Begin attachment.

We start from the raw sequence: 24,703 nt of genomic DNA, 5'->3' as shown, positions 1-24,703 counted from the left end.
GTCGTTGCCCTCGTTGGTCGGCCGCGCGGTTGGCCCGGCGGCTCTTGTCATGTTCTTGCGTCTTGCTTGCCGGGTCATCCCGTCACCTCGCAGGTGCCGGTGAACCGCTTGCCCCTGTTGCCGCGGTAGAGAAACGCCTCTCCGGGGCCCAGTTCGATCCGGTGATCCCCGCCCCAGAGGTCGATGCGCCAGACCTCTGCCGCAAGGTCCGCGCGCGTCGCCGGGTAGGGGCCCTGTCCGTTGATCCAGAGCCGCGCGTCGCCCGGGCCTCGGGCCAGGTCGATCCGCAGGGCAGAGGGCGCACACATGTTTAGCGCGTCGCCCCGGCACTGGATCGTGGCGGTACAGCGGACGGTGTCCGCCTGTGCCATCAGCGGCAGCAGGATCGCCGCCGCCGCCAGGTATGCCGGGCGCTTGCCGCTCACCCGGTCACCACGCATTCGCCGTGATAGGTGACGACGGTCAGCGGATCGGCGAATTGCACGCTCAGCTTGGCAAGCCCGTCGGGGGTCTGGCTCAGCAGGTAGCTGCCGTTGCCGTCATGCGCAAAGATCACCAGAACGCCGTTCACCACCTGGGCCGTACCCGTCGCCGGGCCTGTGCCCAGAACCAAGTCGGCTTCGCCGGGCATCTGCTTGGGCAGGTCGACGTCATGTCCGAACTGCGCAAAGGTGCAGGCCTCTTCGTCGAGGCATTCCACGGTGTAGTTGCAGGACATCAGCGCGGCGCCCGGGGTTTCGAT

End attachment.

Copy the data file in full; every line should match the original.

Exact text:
We start from the raw sequence: 24,703 nt of genomic DNA, 5'->3' as shown, positions 1-24,703 counted from the left end.
GTCGTTGCCCTCGTTGGTCGGCCGCGCGGTTGGCCCGGCGGCTCTTGTCATGTTCTTGCGTCTTGCTTGCCGGGTCATCCCGTCACCTCGCAGGTGCCGGTGAACCGCTTGCCCCTGTTGCCGCGGTAGAGAAACGCCTCTCCGGGGCCCAGTTCGATCCGGTGATCCCCGCCCCAGAGGTCGATGCGCCAGACCTCTGCCGCAAGGTCCGCGCGCGTCGCCGGGTAGGGGCCCTGTCCGTTGATCCAGAGCCGCGCGTCGCCCGGGCCTCGGGCCAGGTCGATCCGCAGGGCAGAGGGCGCACACATGTTTAGCGCGTCGCCCCGGCACTGGATCGTGGCGGTACAGCGGACGGTGTCCGCCTGTGCCATCAGCGGCAGCAGGATCGCCGCCGCCGCCAGGTATGCCGGGCGCTTGCCGCTCACCCGGTCACCACGCATTCGCCGTGATAGGTGACGACGGTCAGCGGATCGGCGAATTGCACGCTCAGCTTGGCAAGCCCGTCGGGGGTCTGGCTCAGCAGGTAGCTGCCGTTGCCGTCATGCGCAAAGATCACCAGAACGCCGTTCACCACCTGGGCCGTACCCGTCGCCGGGCCTGTGCCCAGAACCAAGTCGGCTTCGCCGGGCATCTGCTTGGGCAGGTCGACGTCATGTCCGAACTGCGCAAAGGTGCAGGCCTCTTCGTCGAGGCATTCCACGGTGTAGTTGCAGGACATCAGCGCGGCGCCCGGGGTTTCGAT